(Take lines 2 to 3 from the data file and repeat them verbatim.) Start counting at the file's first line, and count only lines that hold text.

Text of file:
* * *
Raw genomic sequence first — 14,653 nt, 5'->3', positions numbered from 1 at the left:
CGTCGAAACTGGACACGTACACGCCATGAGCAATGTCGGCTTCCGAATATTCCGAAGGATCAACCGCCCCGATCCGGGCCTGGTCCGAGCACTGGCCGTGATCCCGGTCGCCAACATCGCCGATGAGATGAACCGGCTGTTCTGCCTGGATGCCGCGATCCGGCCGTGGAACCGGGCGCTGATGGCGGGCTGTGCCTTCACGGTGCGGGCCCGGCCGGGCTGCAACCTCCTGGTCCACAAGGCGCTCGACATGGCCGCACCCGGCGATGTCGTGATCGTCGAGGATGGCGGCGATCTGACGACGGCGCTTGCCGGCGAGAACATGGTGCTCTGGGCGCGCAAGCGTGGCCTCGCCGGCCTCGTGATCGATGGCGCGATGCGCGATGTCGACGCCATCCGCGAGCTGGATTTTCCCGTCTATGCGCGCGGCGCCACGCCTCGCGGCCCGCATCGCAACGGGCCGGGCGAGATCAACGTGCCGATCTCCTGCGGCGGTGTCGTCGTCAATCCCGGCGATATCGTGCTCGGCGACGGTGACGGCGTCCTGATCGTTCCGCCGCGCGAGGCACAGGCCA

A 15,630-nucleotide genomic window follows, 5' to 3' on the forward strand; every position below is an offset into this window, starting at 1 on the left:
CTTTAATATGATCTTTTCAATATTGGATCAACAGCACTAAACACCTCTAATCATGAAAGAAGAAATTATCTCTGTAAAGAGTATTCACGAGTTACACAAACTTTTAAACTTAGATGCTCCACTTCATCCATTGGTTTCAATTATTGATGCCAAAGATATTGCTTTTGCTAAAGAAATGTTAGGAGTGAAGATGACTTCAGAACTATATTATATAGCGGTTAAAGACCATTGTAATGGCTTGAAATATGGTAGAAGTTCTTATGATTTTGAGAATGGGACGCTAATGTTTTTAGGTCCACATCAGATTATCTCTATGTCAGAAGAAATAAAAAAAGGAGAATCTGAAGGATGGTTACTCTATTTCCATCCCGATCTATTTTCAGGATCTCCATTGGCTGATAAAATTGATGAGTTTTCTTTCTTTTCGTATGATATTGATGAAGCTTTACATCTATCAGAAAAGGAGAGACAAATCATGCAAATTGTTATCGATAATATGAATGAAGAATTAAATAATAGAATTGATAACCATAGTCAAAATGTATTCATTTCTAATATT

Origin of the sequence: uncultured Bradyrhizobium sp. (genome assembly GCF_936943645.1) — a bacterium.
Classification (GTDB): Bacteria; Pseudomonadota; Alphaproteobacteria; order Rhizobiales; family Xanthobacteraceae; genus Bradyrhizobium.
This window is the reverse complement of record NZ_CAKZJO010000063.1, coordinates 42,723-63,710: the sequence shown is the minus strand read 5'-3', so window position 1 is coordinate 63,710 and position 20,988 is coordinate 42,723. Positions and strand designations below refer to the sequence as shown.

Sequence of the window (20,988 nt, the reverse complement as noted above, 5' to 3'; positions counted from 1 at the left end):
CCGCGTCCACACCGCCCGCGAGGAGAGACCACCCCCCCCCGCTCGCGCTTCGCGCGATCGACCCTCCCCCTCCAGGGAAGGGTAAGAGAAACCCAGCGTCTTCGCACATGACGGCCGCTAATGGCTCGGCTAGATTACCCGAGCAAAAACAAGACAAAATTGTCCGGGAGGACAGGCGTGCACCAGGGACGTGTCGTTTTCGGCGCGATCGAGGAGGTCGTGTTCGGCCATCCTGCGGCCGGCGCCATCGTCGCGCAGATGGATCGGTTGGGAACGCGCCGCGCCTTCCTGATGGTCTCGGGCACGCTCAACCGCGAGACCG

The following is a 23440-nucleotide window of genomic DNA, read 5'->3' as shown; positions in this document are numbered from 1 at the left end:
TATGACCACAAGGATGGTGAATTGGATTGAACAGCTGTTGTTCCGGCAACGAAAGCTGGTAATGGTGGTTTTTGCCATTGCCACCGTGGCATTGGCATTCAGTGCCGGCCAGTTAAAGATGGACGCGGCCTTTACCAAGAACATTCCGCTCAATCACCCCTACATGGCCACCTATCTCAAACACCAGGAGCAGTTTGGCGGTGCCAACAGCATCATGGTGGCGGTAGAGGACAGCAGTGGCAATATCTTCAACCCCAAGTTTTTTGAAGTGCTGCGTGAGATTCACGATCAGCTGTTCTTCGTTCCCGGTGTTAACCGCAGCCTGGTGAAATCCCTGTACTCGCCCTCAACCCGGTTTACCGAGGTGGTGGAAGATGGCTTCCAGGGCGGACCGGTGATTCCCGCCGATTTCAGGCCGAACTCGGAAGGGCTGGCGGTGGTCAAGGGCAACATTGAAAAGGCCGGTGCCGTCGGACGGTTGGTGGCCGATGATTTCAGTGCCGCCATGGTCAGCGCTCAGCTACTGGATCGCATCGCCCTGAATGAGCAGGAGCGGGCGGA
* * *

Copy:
CGTCGAAACTGGACACGTACACGCCATGAGCAATGTCGGCTTCCGAATATTCCGAAGGATCAACCGCCCCGATCCGGGCCTGGTCCGAGCACTGGCCGTGATCCCGGTCGCCAACATCGCCGATGAGATGAACCGGCTGTTCTGCCTGGATGCCGCGATCCGGCCGTGGAACCGGGCGCTGATGGCGGGCTGTGCCTTCACGGTGCGGGCCCGGCCGGGCTGCAACCTCCTGGTCCACAAGGCGCTCGACATGGCCGCACCCGGCGATGTCGTGATCGTCGAGGATGGCGGCGATCTGACGACGGCGCTTGCCGGCGAGAACATGGTGCTCTGGGCGCGCAAGCGTGGCCTCGCCGGCCTCGTGATCGATGGCGCGATGCGCGATGTCGACGCCATCCGCGAGCTGGATTTTCCCGTCTATGCGCGCGGCGCCACGCCTCGCGGCCCGCATCGCAACGGGCCGGGCGAGATCAACGTGCCGATCTCCTGCGGCGGTGTCGTCGTCAATCCCGGCGATATCGTGCTCGGCGACGGTGACGGCGTCCTGATCGTTCCGCCGCGCGAGGCACAGGCCA

A 15,630-nucleotide genomic window follows, 5' to 3' on the forward strand; every position below is an offset into this window, starting at 1 on the left: